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Should I Just Get Omicron Over With?

The Atlantic: “If you’re vaccinated, an infection might not make you super sick, but don’t count on it making you super immune, either…Viruses that linger too long in the body could exact a punishing cost—transmission, disease, death. But if they’re cleared out too fast, they might not have enough time to teach the body something new. And those dynamics depend partly on when someone got their last immunological boost. Someone who’s very recently received a vaccine, for instance, might still be flush with antibodies that could swiftly sweep out the virus. Ellebedy, who was exposed to his COVID-sickened wife about a month after boosting and had pretty minor symptoms, thinks that’s what happened to him, which is great from a disease-severity standpoint, and potentially a transmission one. But a truncated infection might also cut short the immune system’s review session on the virus itself. Bodies will sometimes try to calibrate their defense to match the opponent’s offense, and trifling infections aren’t always worth a massive reinvestment in protection. A later encounter with the virus might spur cells to react more dramatically and squirrel away another slew of safeguards—but at the risk of a longer, more dangerous, and more contagious infection…”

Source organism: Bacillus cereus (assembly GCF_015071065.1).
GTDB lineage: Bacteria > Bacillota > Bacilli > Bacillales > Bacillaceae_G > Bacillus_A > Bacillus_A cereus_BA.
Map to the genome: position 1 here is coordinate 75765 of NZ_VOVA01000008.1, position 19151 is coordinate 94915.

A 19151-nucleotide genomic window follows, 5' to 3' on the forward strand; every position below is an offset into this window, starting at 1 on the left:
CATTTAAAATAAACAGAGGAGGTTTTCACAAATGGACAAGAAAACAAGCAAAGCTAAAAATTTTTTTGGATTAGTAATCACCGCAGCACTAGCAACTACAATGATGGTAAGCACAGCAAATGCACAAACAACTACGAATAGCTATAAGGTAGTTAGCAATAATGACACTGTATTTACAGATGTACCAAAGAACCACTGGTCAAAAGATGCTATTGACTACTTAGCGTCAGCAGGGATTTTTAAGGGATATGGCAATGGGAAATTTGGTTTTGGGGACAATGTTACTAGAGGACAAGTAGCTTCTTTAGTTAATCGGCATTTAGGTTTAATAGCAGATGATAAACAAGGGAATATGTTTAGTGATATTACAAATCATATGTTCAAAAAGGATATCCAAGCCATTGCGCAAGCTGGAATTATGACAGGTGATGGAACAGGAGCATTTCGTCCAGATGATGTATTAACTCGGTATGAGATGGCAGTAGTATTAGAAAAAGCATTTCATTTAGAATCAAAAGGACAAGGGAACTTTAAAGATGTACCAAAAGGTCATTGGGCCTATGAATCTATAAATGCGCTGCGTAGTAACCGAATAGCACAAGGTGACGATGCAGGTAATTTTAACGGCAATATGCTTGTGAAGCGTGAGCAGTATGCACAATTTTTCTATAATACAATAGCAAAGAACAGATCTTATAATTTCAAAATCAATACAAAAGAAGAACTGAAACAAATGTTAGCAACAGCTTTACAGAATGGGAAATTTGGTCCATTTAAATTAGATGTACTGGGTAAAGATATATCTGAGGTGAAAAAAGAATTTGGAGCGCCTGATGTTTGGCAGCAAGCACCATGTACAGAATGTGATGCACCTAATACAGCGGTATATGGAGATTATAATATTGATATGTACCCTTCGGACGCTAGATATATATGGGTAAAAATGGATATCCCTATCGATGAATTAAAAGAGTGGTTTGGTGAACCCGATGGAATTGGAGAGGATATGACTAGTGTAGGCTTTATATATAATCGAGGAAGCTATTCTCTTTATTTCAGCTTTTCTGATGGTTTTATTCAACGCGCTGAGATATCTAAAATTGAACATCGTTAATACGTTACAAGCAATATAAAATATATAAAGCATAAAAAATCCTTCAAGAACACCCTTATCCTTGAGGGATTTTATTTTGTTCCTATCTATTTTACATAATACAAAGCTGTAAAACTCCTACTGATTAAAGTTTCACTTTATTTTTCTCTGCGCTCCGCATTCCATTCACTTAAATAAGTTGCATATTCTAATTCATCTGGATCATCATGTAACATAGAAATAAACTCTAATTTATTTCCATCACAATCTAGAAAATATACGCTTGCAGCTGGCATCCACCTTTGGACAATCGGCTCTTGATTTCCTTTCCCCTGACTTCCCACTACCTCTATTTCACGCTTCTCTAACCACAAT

See also Your Local Epidemiologist: “The Commonwealth Fund recently published a brief in which they analyzed the extent to which the vaccine program in the United States averted deaths and hospitalizations since its rollout. Their main conclusion was as follows:

“In the absence of a vaccination program, there would have been approximately 1.1 million additional COVID-19 deaths and more than 10.3 million additional COVID-19 hospitalizations in the U.S. by November 2021.”

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